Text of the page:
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Kelso schools

Kelso would gain three new elementary schools — instead of two — under a revised $98.6 million facilities improvement plan presented Thursday at a special school board meeting.

The original $87.5 million facilities improvement plan, unveiled last month, had called for repurposing Beacon Hill Elementary School and modernizing Catlin Elementary School.

The new proposal would repurpose Catlin Elementary School and completely rebuild Beacon Hill Elementary.

The new plan would still rebuild Wallace Elementary School and construct a new elementary school at the district’s 10-acre Lexington site. The plan also would upgrade the district’s athletic facilities, modernize Huntington Middle School and Carrolls Elementary and make districtwide safety and security upgrades.

The new, bigger bond would cost the owner of a $200,000 home an extra $68 annually in property taxes, or $5.67 a month.

“We would be getting a lot of work done for about 5 bucks a month,” Kelso School District Superintendent Glenn Gelbrich said at the meeting.

Total Kelso school property tax rates would increase from the current rate of $7.42 per $1,000 of assessed value to $7.76 per $1,000, the district estimates.

“It will be more expensive for Kelso, but I feel it is the right thing to do for Kelso kids,” Dot Joslin, a member of the facilities improvement team, wrote in a statement to the school board.

Under the revised plan, construction assistance funds from the state would also increase from $33 million to nearly $40 million. The plan’s total price tag is $136.9 million — up from $121.6 million.

Kelso School District Business and Operations Manager Scott Westlund said there are multiple reasons why the district’s facilities improvement team crafted a new plan.

For starters, the cost of renovating Beacon Hill Elementary would have been about $10 million more than building a new school, Westlund said.

The school’s open, California-style layout with pods at different elevations would make it difficult to modernize and enclose the site while eliminating eight portables, he said.

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“Our architects and engineers looked at the current site layout and it presented a lot of challenges in terms of trying to modernize that building,” Westlund said.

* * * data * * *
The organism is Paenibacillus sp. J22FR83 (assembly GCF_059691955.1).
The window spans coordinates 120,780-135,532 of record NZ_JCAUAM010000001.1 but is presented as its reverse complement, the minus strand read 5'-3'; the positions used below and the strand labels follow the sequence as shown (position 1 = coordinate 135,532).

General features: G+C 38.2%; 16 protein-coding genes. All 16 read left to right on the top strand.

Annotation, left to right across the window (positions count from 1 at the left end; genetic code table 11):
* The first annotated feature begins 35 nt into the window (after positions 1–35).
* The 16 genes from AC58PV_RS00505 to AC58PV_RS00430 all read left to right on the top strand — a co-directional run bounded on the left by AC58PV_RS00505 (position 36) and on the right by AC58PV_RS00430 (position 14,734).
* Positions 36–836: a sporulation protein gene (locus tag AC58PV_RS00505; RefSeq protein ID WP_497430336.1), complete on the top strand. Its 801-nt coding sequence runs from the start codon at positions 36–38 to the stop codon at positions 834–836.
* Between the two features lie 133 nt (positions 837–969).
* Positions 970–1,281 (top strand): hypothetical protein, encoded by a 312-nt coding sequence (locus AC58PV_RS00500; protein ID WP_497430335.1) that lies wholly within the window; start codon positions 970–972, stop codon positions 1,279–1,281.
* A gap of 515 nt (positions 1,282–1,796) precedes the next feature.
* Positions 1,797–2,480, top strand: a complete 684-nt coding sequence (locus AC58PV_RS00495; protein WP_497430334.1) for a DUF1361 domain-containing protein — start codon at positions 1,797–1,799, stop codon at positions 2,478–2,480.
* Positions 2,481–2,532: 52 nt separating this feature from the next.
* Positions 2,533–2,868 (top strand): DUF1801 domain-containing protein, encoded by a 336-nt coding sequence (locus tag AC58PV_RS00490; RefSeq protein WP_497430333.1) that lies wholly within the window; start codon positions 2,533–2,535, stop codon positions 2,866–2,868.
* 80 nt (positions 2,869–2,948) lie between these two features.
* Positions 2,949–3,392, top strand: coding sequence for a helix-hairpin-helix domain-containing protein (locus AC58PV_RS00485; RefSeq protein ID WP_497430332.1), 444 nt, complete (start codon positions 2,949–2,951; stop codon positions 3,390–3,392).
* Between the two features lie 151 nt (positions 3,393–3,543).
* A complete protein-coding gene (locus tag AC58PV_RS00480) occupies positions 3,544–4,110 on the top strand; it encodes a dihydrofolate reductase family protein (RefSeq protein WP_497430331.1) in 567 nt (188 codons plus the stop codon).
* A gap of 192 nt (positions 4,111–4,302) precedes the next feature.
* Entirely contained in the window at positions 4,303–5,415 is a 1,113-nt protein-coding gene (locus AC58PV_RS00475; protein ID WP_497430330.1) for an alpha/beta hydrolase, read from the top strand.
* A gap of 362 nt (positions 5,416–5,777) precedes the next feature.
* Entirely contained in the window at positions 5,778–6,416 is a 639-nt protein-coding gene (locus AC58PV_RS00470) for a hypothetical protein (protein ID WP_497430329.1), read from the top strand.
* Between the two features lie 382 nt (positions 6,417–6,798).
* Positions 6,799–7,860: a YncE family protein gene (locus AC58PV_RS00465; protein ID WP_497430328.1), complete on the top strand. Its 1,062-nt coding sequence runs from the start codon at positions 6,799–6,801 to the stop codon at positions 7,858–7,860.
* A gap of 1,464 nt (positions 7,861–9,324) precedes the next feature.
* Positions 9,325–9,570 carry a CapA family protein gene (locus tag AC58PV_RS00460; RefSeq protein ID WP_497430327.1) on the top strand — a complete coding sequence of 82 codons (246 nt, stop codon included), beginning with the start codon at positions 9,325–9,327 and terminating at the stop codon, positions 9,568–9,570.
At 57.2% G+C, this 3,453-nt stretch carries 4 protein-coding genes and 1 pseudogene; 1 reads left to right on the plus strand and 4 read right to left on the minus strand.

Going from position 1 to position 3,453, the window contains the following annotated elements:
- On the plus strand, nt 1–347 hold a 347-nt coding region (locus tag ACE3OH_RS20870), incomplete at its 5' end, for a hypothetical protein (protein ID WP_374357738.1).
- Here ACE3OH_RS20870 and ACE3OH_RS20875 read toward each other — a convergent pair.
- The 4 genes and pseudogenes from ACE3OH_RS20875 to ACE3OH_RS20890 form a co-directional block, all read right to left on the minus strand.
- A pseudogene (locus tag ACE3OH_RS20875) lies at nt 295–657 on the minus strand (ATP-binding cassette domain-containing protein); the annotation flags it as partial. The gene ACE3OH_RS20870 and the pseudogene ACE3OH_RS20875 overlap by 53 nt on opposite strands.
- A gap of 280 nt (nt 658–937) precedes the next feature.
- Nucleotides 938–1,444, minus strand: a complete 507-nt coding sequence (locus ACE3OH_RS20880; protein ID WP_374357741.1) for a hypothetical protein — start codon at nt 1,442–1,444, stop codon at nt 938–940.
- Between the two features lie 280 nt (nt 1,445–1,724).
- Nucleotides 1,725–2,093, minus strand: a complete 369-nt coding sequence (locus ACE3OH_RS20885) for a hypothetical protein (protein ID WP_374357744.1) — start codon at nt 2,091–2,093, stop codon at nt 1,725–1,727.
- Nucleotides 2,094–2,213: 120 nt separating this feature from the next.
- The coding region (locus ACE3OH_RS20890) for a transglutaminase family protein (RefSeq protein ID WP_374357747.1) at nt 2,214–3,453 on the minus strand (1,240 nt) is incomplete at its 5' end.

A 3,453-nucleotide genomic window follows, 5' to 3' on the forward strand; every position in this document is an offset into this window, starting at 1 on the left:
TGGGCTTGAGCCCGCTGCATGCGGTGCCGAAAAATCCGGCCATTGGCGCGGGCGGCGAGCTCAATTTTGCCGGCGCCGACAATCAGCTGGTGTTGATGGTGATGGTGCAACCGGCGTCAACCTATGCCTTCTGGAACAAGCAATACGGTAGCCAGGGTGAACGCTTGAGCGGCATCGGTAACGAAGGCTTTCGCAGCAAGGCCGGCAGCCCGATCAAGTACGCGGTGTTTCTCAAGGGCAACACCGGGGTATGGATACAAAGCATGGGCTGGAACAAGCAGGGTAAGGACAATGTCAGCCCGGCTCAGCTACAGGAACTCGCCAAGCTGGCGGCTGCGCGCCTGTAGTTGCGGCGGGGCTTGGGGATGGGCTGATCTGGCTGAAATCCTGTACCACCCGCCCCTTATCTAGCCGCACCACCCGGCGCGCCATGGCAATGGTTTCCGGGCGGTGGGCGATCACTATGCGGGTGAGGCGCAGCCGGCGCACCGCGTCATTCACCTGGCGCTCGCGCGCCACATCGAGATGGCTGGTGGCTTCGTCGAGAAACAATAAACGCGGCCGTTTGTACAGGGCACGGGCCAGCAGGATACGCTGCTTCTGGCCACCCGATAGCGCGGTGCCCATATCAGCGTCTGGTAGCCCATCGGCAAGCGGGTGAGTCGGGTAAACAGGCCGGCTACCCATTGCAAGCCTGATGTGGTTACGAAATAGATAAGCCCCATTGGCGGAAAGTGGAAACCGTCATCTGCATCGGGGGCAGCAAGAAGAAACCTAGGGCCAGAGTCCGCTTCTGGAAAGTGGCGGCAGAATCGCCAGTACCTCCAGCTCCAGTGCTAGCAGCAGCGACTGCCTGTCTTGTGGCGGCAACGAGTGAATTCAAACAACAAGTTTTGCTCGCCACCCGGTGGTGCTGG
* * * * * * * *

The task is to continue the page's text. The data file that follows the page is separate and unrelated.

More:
Constructing an entirely new school would also allow the district to solve serious traffic flow and parking problems at the site, he said.

Westlund also listed several reasons for why replacing Catlin Elementary School with a new school at the district’s Lexington site makes sense.

According to Westlund, accessing Catlin’s 55,000 square feet of eligibility for state assistance would allow the district to qualify for an additional 10,000 square feet in matching state funds.

In addition, Catlin no longer serves a majority of students who live in the area, he said. Only about 10 to 15 students walk to the school, with about 100 students living in West Kelso, while the remaining 250 students are bused in from Columbia Heights and East Kelso, he said.

The 70-year-old school also received the lowest score on a recent state survey of structural and functional adequacy. After half of the school was destroyed in a fire about four decades ago, classrooms were rebuilt quickly in what’s now an outdated modular design with low ceilings, Westlund said.

The new plan would put no money into Catlin. Instead, the 1948 building could be used for teaching and learning programs; professional development; community activities; and preschool activities.

The district could also explore selling the site, which is zoned for commercial use, Westlund said.

If a new school bond passes in February, Westlund said construction would begin immediately on Wallace Elementary and the Lexington site. Students at Beacon Hill would then be moved to the new school in Lexington. Students living in the Columbia Heights neighborhood would likely then move back to the new Beacon Hill Elementary when it’s finished.

The district is inviting residents to comment on the new plan at meetings at 7 p.m. Wednesday and Oct. 17 in the Kelso High School gym.

The district is also launching an online Thought Exchange to gather comment from community members and staff that starts Monday and continues through Oct. 18. People can register to be part of the process at rebrand.ly/KelsoSDSignup.

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